American Heritage® Dictionary of the English Language, Fourth Edition
- n. A person who uses a free ticket for admittance, accommodation, or entertainment.
- n. A vehicle, such as an aircraft, that transports no passengers or freight during a trip.
- n. A person regarded as dull-witted or sluggish.
- n. A partially submerged log or trunk.
- v. To pilot or drive (a vehicle) carrying no passengers or freight.
- v. To pull (dead or dying blossoms) off a flower.
- v. To make a trip without passengers or freight: "The instruments were out, and it meant they had to deadhead back on another airplane” ( Walter J. Boyne).
- v. To bypass a senior employee in order to promote a more junior employee.
- adv. Without passengers or freight; empty.
Century Dictionary and Cyclopedia
- n. In founding: The extra length of metal given to a cast gun. It serves to receive the dross, which rises to the surface of the liquid metal, and would he, were it not for the dead-head, at the muzzle of the gun. When cooled and solidified, the dead-head is cut off. Also called
- n. The tailstock of a lathe. It contains the dead-spindle and back-center, while the live-head or headstock contains the live-spindle.
- n. Nautical, a rough block of wood used as an anchor-buoy.
- n. One who is allowed to ride in a public conveyance, to attend a theater or other place of entertainment, or to obtain any privilege having its public price, without payment.
- To provide free passage, admission, etc., for; pass or admit without payment, as on a railroad or into a theater: as, to deadhead a passenger, or a guest at a hotel.
- To travel on a train, steamboat, etc., or gain admission to a theater or similar place, without payment.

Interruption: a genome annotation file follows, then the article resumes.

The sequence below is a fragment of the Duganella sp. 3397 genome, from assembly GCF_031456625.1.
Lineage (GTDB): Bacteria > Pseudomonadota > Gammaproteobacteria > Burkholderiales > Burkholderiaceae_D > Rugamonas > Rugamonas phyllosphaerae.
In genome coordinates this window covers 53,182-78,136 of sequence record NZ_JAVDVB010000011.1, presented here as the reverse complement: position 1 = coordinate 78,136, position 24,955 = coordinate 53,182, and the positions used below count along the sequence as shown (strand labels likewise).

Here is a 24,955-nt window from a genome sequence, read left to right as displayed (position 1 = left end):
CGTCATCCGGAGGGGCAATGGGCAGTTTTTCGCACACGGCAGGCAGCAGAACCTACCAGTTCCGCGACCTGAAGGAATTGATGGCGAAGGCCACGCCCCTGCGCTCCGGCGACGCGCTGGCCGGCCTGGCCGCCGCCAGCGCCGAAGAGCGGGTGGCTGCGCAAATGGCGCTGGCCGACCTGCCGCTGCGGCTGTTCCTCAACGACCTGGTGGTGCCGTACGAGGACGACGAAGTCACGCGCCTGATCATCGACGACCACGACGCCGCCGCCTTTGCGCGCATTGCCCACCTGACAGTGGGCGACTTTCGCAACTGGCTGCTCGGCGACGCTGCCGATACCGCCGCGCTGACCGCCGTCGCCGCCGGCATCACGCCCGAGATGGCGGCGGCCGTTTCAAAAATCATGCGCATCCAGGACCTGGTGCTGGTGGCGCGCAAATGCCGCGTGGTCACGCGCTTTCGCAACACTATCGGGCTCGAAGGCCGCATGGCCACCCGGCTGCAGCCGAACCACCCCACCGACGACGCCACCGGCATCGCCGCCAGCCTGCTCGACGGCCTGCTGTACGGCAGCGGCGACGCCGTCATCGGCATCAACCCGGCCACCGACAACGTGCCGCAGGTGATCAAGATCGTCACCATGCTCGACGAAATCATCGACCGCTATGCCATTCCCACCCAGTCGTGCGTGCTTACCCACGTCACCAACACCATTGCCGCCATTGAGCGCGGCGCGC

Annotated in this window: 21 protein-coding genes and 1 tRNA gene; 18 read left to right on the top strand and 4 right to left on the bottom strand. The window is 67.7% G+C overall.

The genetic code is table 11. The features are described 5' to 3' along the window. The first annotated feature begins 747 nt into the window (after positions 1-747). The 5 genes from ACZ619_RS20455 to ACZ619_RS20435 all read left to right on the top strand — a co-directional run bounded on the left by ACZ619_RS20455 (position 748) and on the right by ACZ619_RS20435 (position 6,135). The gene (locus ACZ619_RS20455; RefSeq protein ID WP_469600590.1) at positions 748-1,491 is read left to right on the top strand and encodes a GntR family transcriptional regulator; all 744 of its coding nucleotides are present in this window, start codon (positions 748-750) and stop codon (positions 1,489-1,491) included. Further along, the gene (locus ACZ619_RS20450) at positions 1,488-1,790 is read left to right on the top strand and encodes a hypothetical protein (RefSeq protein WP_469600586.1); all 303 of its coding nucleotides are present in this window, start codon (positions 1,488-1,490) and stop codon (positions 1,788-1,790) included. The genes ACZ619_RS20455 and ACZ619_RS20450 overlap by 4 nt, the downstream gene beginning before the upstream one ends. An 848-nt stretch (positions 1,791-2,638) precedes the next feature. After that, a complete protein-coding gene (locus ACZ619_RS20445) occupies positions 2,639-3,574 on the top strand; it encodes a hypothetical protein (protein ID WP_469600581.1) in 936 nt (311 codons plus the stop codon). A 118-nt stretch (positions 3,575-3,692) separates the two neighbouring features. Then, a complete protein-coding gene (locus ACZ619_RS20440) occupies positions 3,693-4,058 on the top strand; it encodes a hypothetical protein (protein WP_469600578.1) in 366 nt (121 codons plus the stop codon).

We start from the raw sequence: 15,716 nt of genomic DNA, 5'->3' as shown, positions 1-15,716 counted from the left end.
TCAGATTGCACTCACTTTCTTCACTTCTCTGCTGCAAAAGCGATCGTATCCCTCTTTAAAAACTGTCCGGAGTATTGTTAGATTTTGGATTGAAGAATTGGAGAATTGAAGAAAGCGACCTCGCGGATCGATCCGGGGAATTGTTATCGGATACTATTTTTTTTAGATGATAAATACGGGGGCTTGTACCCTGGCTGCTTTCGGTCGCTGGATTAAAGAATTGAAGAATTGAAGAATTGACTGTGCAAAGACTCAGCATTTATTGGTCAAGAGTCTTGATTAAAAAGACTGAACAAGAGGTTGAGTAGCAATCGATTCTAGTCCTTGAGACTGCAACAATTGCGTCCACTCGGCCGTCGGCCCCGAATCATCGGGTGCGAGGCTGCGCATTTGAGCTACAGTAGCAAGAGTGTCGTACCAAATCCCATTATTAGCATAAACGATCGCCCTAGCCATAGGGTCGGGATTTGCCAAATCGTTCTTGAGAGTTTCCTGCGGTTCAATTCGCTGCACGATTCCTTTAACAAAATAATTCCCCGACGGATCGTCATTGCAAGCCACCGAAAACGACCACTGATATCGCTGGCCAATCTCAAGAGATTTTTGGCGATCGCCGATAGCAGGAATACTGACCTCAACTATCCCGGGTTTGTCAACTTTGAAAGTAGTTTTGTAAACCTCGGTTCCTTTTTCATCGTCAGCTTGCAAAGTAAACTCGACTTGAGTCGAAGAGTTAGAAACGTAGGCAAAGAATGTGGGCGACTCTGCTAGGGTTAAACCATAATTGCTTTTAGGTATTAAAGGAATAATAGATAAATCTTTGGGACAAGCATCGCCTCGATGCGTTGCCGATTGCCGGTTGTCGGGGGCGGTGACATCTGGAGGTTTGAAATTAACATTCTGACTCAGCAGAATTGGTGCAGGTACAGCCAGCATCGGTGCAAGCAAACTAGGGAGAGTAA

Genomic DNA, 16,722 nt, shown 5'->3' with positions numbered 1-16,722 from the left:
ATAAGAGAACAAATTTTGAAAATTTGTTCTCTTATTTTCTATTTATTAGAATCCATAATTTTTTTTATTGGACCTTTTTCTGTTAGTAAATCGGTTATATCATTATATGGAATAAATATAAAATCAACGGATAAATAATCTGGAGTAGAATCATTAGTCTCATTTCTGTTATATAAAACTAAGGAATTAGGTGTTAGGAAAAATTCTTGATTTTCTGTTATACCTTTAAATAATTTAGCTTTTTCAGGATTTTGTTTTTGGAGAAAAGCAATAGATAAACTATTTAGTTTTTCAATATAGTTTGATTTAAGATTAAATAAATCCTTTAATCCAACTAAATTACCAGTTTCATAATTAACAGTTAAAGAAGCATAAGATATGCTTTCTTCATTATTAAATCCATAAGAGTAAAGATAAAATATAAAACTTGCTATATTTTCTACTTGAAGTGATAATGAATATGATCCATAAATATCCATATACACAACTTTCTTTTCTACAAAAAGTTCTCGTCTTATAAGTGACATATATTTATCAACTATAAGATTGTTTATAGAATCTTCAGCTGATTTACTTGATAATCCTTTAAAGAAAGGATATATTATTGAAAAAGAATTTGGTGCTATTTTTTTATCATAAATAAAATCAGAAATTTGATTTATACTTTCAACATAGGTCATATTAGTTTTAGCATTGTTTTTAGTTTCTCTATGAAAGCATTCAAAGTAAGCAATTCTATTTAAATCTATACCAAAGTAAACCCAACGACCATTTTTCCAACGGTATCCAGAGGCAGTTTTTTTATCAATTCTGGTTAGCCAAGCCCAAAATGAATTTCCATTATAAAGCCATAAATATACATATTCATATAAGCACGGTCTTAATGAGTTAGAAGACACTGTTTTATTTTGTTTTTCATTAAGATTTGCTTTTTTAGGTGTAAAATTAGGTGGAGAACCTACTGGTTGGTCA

- n. In lumbering, a sunken or partly sunken log.
- n. A person either admitted to a theatrical or musical performance without charge, or paid to attend
- n. An employee of a transportation company, especially a pilot, traveling as a passenger for logistical reasons, for example to return home or travel to their next assignment.
- n. Anyone traveling for free.
- n. A train or truck moved between cities with no passengers or freight, in order to make it available for service
- n. A person staying at a lodging, such as a hotel or boarding house, without paying rent; freeloader.
- n. A stupid or boring person; dullard
- n. slang Driftwood.
- n. slang A fan of the rock band the Grateful Dead (usually Deadhead).
- n. slang A zombie.
- v. intransitive To travel as a deadhead, or non-paying passenger.
- v. transitive, intransitive To drive an empty vehicle.
- v. transitive To send (a person or message) for free.
- v. transitive To remove spent or dead blossoms from a plant.
GNU Webster's 1913
- adj. (Naut.) a rough block of wood used as an anchor buoy.
- n. Colloq. U. S. One who receives free tickets for theaters, public conveyances, etc.
- n. (Naut.) A buoy. See under Dead, a.
- n. a train or bus or taxi traveling empty
- n. a nonenterprising person who is not paying his way
- From dead + head. (Wiktionary)
“Though I'm not really what you'd call a deadhead, at the end of the week in which it becomes apparent that our prime minister has declared war on culture — literally — the first thing I want to do is throw up some Grateful Dead.”
“One of the fun bits of being a deadhead is the links it brings.deadsongs. vue.21”